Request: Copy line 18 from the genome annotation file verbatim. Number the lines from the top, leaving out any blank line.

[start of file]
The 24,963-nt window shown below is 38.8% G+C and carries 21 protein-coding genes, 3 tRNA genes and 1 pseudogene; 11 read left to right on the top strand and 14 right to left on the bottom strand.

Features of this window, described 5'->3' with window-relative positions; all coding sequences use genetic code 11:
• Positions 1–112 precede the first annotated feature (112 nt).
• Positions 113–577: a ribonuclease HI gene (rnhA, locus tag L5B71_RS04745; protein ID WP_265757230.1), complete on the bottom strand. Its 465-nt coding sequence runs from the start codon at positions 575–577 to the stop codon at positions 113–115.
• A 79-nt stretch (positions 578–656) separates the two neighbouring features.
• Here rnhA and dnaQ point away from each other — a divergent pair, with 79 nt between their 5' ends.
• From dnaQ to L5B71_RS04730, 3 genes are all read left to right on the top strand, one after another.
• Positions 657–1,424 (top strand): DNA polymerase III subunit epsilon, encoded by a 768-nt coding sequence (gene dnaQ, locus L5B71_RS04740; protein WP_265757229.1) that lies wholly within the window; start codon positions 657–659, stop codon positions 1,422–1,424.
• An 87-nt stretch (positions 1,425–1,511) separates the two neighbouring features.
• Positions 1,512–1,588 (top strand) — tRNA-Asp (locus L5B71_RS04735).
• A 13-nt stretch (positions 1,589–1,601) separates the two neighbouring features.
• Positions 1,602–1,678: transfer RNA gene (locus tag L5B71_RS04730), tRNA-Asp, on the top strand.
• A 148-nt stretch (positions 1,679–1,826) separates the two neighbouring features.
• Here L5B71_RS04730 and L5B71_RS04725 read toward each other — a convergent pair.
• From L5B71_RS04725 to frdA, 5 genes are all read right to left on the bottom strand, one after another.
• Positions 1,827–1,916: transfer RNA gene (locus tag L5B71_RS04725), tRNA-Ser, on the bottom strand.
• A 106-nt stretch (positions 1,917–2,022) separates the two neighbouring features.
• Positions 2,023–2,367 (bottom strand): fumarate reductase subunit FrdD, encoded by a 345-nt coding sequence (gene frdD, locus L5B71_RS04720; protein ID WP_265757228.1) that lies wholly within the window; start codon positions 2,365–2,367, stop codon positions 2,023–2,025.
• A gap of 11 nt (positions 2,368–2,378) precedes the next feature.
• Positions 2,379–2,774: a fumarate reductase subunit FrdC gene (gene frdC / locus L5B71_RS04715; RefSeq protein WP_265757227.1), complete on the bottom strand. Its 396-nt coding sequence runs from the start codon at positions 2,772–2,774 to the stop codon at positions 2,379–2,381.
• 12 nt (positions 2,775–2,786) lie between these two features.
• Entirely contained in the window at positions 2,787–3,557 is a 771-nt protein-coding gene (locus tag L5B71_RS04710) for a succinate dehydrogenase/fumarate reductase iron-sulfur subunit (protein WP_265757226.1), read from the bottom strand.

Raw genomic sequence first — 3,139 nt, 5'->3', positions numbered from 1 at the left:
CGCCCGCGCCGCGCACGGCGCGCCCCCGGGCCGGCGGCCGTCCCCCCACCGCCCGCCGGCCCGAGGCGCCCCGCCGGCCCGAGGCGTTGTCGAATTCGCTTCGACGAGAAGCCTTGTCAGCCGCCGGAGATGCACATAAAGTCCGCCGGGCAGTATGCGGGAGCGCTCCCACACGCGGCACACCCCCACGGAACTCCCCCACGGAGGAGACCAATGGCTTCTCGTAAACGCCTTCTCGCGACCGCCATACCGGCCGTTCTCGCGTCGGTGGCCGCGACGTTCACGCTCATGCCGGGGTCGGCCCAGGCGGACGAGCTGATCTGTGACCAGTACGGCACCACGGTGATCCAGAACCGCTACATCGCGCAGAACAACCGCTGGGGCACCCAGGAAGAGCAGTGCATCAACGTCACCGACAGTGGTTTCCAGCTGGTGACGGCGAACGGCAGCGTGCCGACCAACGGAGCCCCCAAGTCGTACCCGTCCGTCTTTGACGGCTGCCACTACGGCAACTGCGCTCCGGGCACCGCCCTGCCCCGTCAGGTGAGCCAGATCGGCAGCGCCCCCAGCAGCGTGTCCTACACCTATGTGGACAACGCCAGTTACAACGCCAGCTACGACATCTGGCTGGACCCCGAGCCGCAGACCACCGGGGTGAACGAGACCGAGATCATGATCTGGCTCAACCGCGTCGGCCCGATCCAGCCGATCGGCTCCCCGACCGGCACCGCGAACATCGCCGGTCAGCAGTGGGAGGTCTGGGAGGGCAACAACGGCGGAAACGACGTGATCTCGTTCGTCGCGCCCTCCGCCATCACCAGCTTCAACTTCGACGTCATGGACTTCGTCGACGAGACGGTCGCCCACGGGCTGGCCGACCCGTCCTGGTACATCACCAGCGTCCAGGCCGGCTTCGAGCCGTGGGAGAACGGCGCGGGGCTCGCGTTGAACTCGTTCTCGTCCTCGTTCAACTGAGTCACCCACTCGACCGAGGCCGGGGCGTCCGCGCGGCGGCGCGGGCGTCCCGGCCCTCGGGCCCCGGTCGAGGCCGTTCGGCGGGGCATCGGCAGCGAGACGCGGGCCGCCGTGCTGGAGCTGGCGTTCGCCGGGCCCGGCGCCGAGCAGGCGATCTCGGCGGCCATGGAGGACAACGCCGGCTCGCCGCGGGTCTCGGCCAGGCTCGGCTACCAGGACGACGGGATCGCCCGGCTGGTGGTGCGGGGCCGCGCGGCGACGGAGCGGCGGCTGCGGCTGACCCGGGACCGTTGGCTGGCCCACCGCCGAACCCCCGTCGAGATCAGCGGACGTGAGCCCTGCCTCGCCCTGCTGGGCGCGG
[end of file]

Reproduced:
• Positions 2,023–2,367 (bottom strand): fumarate reductase subunit FrdD, encoded by a 345-nt coding sequence (gene frdD, locus L5B71_RS04720; protein ID WP_265757228.1) that lies wholly within the window; start codon positions 2,365–2,367, stop codon positions 2,023–2,025.